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Old 02-15-2013, 02:42 PM
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AdrianneIsabel AdrianneIsabel is offline
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Default Types of herding styles

I was reading about Beaucerons and found this:
Quote:
Yes the Beauceron is a shepherd, but not a gatherer. Folks who purchase a Beauceron and expect the dog to gather sheep like a Border Collie will be very disappointed. The Beauceron is a Continental herder, and must be trained to perform herding chores. The Beauceron will not go out naturally and herd sheep around a pen. The Beauceron has an affinity for stock, but will not gather stock or balance a flock/herd instinctively.
I also remember Old English Sheep dogs are drovers, yes?

So... I am interested in what breeds herd, or did, in what styles and in addition to reading google I figured I would ask here as well.

Do herding trials only ask for gathering techniques?
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Old 02-15-2013, 02:50 PM
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The German Shepherd, Belgian Shepherd and Dutch Shepherd area also traditionally "tenders". But that doesn't mean they can't be "drovers" also.

In The Netherlands, they test the Belgian and Dutch Shepherds instinct as tenders. I was there to watch the testing process in 2011. I don't believe there are tests for that in the USA. But I can tell you I know plenty of Belgians who herd and have herding titles. A friend of mine keeps statistics on Belgians herding. http://www.belgiansdusoleil.com/herding_rankings.htm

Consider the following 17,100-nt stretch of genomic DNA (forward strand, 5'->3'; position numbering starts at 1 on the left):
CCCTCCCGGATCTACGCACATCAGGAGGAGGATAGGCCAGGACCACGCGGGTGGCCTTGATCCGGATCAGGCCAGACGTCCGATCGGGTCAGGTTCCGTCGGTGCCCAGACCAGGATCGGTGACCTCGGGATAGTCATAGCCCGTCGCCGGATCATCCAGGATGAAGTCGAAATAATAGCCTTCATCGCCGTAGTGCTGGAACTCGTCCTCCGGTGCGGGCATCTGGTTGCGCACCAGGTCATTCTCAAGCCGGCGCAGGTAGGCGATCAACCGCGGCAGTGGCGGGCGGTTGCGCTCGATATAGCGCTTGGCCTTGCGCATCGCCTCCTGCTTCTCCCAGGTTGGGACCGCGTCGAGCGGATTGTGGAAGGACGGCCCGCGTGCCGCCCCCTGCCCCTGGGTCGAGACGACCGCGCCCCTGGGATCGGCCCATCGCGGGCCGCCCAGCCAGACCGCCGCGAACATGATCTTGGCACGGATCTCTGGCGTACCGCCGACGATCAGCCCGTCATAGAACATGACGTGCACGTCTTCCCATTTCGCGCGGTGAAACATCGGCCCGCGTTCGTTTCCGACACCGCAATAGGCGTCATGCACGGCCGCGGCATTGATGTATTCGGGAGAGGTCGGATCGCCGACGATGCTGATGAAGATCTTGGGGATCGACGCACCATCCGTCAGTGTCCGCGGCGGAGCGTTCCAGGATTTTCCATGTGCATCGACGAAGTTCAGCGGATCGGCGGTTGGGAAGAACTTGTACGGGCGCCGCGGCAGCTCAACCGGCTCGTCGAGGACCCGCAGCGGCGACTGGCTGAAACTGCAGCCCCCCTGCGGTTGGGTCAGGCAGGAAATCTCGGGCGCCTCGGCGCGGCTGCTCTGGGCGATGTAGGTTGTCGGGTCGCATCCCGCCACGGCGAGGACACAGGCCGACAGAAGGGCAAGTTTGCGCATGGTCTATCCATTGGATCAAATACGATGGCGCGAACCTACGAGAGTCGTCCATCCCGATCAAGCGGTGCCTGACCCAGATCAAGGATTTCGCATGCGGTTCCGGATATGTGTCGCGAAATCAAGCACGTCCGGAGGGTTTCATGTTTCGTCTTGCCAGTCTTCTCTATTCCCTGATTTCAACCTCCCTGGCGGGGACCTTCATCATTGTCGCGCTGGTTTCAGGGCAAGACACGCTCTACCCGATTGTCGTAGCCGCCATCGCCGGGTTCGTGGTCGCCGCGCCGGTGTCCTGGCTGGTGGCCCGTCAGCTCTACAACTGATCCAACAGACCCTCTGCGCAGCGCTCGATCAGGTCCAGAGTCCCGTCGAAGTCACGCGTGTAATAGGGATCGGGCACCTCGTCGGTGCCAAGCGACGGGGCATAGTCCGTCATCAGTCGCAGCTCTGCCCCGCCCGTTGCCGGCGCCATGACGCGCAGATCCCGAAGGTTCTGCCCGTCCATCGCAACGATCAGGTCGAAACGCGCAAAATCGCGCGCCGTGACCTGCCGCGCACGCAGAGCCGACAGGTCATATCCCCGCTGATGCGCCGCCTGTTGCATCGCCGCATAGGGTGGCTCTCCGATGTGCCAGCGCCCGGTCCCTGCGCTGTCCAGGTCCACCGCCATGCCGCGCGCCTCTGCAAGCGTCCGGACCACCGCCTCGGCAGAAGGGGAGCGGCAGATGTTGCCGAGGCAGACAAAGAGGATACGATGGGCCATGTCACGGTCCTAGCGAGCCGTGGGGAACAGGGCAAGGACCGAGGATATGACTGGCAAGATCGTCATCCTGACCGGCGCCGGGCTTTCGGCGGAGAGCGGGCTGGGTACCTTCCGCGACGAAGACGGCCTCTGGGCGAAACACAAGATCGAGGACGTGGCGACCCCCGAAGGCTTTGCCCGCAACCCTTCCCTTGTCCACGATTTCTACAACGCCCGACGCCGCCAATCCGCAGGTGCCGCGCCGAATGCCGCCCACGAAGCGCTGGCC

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Old 02-15-2013, 03:26 PM
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I haven't gone too far into herding to answer your question, but I just wanted to comment that I was reading about beaucerons this morning as well, haha. I am amazed at the Journee du Beauceron...that is a fantastic program.
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Old 02-15-2013, 03:45 PM
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Honestly I'm so poorly at explaining it, so I will share with you this video of how a Beauceron herds. Essentially, they're a "living fence", which is what annoys me about AKC herding, even the pre-trial test is semi-set up more for what people think of as the "traditional" herding dog *cough-bordercollies*, as it asks for the dog at start to "gather" the flock to the handler even if it's only a short distance. The Beauceron was bred to run a fence line all day, keeping the sheep in, and predators out.

http://youtu.be/M8TO7lcJu4Y


On the flip side, the Pems are cattle drovers, herding the cattle in to market, in and out of pens, holding them, etc. I had a really good video of a Cardi droving cattle but it's going to take me a while to find it again.

Here's the Cardi!
http://www.youtube.com/watch?v=hFnc3...ACUQyvixUfvPiw

EDIT: give me a minute while I figure out how to embed the dang video!
Screw the embed, just click the link!
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Old 02-16-2013, 01:00 PM
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This applies to black mouths & houla which are used almost exclusively on rough stock like cattle and horses
Heelers- work the back side of the herd in an arc, and impart motion to the whole herd by presence and nipping as needed
Headers- use presence and position to push the front of the herd away from themselves and toward the direction the cowboy wants them to go
Windmill- ability of a dog, usually a header, to quickly completely circle the herd and keep it tightly packed for movement, only applies to big herds not when a dog does it to a half dozen or even two dozen
Catch- grabbing a hostile or flighty animal by the ear, cheek, nose, tail or testicles and essentially forcing it to stay in one spot